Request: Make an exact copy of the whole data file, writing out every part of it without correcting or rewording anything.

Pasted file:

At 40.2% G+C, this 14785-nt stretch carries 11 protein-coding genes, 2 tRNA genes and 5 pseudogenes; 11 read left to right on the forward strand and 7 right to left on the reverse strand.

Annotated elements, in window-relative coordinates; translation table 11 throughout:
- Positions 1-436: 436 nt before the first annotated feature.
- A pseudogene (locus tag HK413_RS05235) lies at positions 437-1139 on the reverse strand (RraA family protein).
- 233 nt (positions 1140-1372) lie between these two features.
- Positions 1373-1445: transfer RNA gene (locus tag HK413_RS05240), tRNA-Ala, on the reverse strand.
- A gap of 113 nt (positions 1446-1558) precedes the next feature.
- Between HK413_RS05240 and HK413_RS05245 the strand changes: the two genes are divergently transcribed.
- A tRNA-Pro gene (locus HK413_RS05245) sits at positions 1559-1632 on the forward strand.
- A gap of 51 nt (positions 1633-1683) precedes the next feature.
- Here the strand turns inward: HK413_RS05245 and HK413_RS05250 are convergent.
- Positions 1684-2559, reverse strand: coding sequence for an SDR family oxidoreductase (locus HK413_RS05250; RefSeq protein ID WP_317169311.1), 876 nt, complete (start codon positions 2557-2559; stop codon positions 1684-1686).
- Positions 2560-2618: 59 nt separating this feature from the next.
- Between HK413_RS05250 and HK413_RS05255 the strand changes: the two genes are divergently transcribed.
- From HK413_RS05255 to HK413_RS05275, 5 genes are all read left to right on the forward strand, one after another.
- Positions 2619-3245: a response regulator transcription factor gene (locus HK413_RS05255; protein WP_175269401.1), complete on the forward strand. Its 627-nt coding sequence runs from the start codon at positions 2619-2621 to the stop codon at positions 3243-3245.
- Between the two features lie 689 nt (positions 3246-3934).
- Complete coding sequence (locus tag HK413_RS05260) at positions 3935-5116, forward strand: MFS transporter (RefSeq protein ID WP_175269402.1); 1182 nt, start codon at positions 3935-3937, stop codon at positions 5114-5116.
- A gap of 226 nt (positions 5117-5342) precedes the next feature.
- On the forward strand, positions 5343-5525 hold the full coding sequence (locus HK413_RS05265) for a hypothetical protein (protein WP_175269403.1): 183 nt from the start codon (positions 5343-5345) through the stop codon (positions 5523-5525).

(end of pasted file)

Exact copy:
At 40.2% G+C, this 14785-nt stretch carries 11 protein-coding genes, 2 tRNA genes and 5 pseudogenes; 11 read left to right on the forward strand and 7 right to left on the reverse strand.

Annotated elements, in window-relative coordinates; translation table 11 throughout:
- Positions 1-436: 436 nt before the first annotated feature.
- A pseudogene (locus tag HK413_RS05235) lies at positions 437-1139 on the reverse strand (RraA family protein).
- 233 nt (positions 1140-1372) lie between these two features.
- Positions 1373-1445: transfer RNA gene (locus tag HK413_RS05240), tRNA-Ala, on the reverse strand.
- A gap of 113 nt (positions 1446-1558) precedes the next feature.
- Between HK413_RS05240 and HK413_RS05245 the strand changes: the two genes are divergently transcribed.
- A tRNA-Pro gene (locus HK413_RS05245) sits at positions 1559-1632 on the forward strand.
- A gap of 51 nt (positions 1633-1683) precedes the next feature.
- Here the strand turns inward: HK413_RS05245 and HK413_RS05250 are convergent.
- Positions 1684-2559, reverse strand: coding sequence for an SDR family oxidoreductase (locus HK413_RS05250; RefSeq protein ID WP_317169311.1), 876 nt, complete (start codon positions 2557-2559; stop codon positions 1684-1686).
- Positions 2560-2618: 59 nt separating this feature from the next.
- Between HK413_RS05250 and HK413_RS05255 the strand changes: the two genes are divergently transcribed.
- From HK413_RS05255 to HK413_RS05275, 5 genes are all read left to right on the forward strand, one after another.
- Positions 2619-3245: a response regulator transcription factor gene (locus HK413_RS05255; protein WP_175269401.1), complete on the forward strand. Its 627-nt coding sequence runs from the start codon at positions 2619-2621 to the stop codon at positions 3243-3245.
- Between the two features lie 689 nt (positions 3246-3934).
- Complete coding sequence (locus tag HK413_RS05260) at positions 3935-5116, forward strand: MFS transporter (RefSeq protein ID WP_175269402.1); 1182 nt, start codon at positions 3935-3937, stop codon at positions 5114-5116.
- A gap of 226 nt (positions 5117-5342) precedes the next feature.
- On the forward strand, positions 5343-5525 hold the full coding sequence (locus HK413_RS05265) for a hypothetical protein (protein WP_175269403.1): 183 nt from the start codon (positions 5343-5345) through the stop codon (positions 5523-5525).